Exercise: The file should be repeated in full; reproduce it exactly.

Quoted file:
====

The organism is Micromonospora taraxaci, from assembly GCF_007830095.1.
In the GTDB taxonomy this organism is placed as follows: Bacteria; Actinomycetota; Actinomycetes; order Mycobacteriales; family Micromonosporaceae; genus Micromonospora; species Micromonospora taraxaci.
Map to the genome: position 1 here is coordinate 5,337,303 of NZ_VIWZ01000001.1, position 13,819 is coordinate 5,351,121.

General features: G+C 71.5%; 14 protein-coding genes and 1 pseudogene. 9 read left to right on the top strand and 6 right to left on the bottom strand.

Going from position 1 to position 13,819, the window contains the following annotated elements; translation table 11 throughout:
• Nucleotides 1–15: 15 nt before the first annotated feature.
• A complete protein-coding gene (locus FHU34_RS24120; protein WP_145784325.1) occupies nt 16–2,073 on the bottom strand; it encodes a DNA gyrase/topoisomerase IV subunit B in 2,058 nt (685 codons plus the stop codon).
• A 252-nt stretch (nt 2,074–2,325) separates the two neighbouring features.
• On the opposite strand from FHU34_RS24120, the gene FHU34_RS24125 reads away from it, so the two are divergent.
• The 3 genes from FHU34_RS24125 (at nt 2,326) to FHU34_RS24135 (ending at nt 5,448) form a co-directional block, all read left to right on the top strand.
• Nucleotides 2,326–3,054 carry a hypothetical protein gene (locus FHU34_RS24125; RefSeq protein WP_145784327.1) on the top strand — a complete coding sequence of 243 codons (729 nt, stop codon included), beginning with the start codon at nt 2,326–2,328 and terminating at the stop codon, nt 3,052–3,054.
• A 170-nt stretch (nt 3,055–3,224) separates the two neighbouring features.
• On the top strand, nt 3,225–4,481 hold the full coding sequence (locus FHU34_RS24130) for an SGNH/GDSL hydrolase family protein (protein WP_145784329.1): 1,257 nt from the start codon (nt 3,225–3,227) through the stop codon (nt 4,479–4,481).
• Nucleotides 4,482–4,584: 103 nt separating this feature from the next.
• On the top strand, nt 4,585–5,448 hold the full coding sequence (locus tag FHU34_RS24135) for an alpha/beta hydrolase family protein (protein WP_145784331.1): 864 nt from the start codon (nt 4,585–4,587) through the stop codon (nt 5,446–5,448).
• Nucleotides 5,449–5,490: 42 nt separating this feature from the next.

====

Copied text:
The organism is Micromonospora taraxaci, from assembly GCF_007830095.1.
In the GTDB taxonomy this organism is placed as follows: Bacteria; Actinomycetota; Actinomycetes; order Mycobacteriales; family Micromonosporaceae; genus Micromonospora; species Micromonospora taraxaci.
Map to the genome: position 1 here is coordinate 5,337,303 of NZ_VIWZ01000001.1, position 13,819 is coordinate 5,351,121.

General features: G+C 71.5%; 14 protein-coding genes and 1 pseudogene. 9 read left to right on the top strand and 6 right to left on the bottom strand.

Going from position 1 to position 13,819, the window contains the following annotated elements; translation table 11 throughout:
• Nucleotides 1–15: 15 nt before the first annotated feature.
• A complete protein-coding gene (locus FHU34_RS24120; protein WP_145784325.1) occupies nt 16–2,073 on the bottom strand; it encodes a DNA gyrase/topoisomerase IV subunit B in 2,058 nt (685 codons plus the stop codon).
• A 252-nt stretch (nt 2,074–2,325) separates the two neighbouring features.
• On the opposite strand from FHU34_RS24120, the gene FHU34_RS24125 reads away from it, so the two are divergent.
• The 3 genes from FHU34_RS24125 (at nt 2,326) to FHU34_RS24135 (ending at nt 5,448) form a co-directional block, all read left to right on the top strand.
• Nucleotides 2,326–3,054 carry a hypothetical protein gene (locus FHU34_RS24125; RefSeq protein WP_145784327.1) on the top strand — a complete coding sequence of 243 codons (729 nt, stop codon included), beginning with the start codon at nt 2,326–2,328 and terminating at the stop codon, nt 3,052–3,054.
• A 170-nt stretch (nt 3,055–3,224) separates the two neighbouring features.
• On the top strand, nt 3,225–4,481 hold the full coding sequence (locus FHU34_RS24130) for an SGNH/GDSL hydrolase family protein (protein WP_145784329.1): 1,257 nt from the start codon (nt 3,225–3,227) through the stop codon (nt 4,479–4,481).
• Nucleotides 4,482–4,584: 103 nt separating this feature from the next.
• On the top strand, nt 4,585–5,448 hold the full coding sequence (locus tag FHU34_RS24135) for an alpha/beta hydrolase family protein (protein WP_145784331.1): 864 nt from the start codon (nt 4,585–4,587) through the stop codon (nt 5,446–5,448).
• Nucleotides 5,449–5,490: 42 nt separating this feature from the next.